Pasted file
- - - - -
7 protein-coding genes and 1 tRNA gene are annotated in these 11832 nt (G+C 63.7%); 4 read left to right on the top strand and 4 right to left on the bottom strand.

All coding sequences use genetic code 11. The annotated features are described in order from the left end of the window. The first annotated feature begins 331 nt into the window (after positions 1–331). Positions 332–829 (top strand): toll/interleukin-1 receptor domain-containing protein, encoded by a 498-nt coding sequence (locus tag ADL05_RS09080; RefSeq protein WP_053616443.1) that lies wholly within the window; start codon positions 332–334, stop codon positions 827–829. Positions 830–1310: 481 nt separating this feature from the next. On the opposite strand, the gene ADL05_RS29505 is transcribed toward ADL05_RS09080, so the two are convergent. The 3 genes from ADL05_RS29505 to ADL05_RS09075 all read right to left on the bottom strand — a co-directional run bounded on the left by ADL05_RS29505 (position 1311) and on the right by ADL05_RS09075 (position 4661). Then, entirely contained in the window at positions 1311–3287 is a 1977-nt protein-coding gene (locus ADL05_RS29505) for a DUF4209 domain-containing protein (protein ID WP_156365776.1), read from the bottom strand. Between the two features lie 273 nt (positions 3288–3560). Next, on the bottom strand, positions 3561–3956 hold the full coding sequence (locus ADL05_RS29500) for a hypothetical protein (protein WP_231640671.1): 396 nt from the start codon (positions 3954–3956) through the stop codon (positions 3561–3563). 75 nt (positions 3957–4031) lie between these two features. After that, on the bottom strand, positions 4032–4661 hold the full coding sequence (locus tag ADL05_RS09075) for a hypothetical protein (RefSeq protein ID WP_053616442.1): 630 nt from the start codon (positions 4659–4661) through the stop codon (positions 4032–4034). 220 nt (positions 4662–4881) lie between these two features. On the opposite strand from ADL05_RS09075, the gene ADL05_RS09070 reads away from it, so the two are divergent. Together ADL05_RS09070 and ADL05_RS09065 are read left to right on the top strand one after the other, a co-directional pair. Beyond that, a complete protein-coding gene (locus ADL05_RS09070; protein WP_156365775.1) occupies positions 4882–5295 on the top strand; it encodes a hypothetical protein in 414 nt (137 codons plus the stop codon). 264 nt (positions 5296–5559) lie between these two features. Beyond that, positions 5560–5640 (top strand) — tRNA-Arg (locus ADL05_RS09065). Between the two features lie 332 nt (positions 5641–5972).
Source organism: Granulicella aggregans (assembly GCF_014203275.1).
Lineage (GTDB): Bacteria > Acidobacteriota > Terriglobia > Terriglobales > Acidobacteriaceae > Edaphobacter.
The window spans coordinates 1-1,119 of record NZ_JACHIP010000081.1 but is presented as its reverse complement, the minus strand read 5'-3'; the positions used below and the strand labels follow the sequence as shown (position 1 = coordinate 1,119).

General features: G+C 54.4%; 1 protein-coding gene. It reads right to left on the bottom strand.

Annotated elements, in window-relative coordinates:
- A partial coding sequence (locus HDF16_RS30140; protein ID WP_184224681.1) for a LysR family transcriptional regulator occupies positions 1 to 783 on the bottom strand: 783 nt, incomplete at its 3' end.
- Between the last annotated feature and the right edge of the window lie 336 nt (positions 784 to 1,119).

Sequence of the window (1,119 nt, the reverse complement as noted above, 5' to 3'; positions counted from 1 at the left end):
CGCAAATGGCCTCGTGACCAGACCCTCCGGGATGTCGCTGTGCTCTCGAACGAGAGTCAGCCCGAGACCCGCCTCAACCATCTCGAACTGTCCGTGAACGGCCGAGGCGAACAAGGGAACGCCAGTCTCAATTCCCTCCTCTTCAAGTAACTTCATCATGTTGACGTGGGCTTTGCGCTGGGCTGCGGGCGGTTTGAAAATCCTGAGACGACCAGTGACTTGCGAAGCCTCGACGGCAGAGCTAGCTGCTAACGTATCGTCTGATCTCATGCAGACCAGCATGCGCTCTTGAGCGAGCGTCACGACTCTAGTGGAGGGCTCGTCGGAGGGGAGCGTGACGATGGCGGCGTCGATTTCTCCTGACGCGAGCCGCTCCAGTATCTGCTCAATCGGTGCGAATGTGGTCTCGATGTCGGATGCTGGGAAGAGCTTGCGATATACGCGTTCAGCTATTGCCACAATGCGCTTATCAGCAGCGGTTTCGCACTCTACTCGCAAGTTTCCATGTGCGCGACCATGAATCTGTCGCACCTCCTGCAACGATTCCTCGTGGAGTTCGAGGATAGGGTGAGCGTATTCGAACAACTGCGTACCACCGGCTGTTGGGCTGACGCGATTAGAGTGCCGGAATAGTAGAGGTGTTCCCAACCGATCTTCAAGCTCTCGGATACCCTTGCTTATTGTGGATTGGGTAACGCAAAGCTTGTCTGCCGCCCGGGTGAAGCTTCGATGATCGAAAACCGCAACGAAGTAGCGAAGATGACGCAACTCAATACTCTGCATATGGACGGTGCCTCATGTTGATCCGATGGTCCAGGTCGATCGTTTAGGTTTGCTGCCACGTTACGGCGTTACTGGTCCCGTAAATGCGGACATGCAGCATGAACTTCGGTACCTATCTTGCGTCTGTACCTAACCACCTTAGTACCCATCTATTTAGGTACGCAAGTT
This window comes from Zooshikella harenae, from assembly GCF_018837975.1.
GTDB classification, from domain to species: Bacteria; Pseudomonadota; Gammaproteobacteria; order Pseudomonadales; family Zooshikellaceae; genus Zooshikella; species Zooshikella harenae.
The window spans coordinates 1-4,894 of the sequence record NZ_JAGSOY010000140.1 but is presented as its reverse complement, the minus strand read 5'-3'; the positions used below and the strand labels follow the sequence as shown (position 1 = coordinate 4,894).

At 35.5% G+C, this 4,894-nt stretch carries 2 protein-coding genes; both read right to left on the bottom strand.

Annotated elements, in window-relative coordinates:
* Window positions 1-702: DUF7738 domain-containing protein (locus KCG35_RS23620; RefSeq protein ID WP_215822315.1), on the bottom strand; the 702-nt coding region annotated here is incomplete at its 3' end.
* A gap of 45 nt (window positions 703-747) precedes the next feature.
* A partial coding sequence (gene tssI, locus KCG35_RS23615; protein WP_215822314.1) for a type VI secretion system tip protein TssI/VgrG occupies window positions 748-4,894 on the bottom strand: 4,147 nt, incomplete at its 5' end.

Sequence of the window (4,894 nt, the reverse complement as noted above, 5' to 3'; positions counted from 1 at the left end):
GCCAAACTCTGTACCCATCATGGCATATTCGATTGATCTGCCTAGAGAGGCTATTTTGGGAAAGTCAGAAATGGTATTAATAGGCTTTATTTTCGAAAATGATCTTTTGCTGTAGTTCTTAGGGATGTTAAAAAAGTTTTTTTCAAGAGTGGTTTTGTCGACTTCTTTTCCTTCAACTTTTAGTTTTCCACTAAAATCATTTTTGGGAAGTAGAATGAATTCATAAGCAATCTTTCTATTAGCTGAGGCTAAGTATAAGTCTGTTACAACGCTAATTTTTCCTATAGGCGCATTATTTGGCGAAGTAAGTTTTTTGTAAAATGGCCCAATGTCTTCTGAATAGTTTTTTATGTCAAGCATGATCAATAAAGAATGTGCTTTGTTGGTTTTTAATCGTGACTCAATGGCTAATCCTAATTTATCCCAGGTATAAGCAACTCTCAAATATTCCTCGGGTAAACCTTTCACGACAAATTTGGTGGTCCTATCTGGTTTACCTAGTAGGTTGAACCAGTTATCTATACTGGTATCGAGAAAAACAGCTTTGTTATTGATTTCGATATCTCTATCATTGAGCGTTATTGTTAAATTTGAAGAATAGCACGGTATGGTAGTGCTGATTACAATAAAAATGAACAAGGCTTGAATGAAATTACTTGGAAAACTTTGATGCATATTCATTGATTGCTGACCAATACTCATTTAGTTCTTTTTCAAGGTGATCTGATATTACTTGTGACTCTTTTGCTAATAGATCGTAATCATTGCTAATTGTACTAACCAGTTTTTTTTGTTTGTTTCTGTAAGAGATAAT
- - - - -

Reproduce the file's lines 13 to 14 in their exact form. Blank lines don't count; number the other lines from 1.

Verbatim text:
GTDB classification, from domain to species: Bacteria; Pseudomonadota; Gammaproteobacteria; order Pseudomonadales; family Zooshikellaceae; genus Zooshikella; species Zooshikella harenae.
The window spans coordinates 1-4,894 of the sequence record NZ_JAGSOY010000140.1 but is presented as its reverse complement, the minus strand read 5'-3'; the positions used below and the strand labels follow the sequence as shown (position 1 = coordinate 4,894).